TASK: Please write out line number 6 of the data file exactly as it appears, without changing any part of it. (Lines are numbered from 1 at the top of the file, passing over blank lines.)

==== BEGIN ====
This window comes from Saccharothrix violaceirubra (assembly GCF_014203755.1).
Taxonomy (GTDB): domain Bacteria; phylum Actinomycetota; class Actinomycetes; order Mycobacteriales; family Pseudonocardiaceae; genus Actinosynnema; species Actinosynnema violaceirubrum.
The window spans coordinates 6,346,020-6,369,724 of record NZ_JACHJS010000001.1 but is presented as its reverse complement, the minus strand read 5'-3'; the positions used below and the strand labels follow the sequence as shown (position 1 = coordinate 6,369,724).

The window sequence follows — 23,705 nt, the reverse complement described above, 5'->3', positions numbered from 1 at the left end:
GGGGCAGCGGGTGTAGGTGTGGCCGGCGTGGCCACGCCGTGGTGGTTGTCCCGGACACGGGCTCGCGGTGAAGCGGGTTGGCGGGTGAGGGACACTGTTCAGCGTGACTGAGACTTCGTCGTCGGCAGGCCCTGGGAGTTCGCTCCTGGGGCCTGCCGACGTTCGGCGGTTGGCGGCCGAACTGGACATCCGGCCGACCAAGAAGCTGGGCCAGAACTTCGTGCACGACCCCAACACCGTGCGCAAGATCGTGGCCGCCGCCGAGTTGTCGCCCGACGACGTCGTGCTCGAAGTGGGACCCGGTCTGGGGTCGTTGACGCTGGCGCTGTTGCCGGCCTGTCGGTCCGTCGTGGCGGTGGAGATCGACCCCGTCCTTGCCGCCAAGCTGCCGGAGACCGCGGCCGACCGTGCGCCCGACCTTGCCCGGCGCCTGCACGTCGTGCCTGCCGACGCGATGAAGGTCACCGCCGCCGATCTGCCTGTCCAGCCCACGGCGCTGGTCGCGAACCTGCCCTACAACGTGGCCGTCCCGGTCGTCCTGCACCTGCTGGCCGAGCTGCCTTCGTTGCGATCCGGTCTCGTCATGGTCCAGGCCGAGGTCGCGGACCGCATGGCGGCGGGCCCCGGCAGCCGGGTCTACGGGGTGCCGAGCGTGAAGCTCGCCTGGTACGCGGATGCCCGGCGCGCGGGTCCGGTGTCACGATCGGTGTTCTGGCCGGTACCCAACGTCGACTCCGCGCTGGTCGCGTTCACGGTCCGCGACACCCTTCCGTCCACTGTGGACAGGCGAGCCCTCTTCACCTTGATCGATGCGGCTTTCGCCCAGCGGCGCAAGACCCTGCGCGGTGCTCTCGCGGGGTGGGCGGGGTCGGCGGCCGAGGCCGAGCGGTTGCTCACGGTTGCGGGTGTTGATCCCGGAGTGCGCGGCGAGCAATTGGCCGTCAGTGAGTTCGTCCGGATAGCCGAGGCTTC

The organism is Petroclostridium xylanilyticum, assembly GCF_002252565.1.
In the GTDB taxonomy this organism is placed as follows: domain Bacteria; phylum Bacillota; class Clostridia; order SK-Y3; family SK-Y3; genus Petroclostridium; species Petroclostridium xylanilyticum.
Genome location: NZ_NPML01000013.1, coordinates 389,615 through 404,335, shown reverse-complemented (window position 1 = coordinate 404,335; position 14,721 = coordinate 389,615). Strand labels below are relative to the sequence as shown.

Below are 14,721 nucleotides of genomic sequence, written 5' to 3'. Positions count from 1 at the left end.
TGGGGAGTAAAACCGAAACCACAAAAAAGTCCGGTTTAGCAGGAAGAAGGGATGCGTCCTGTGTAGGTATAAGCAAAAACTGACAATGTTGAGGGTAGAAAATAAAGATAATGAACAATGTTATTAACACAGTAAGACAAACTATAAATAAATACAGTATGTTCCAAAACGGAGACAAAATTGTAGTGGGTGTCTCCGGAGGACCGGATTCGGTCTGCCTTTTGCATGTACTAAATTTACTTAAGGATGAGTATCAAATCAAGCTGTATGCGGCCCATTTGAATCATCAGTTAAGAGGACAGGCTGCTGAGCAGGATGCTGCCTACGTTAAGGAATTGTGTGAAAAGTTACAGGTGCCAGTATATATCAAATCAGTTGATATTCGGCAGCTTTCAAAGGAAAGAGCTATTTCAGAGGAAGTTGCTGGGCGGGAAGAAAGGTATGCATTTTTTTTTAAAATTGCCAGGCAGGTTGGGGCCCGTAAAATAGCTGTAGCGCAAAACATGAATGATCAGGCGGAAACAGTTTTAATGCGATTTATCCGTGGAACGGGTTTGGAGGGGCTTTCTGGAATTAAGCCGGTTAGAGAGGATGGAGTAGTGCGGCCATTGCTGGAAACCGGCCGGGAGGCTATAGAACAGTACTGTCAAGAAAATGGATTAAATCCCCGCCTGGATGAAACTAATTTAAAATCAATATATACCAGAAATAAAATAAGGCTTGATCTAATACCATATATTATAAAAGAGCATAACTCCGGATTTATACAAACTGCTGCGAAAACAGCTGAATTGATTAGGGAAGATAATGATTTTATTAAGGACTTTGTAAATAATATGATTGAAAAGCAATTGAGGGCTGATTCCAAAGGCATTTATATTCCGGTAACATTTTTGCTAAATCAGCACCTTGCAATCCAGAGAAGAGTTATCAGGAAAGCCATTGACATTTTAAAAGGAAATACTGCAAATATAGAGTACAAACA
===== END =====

The organism is Petroclostridium xylanilyticum, assembly GCF_002252565.1.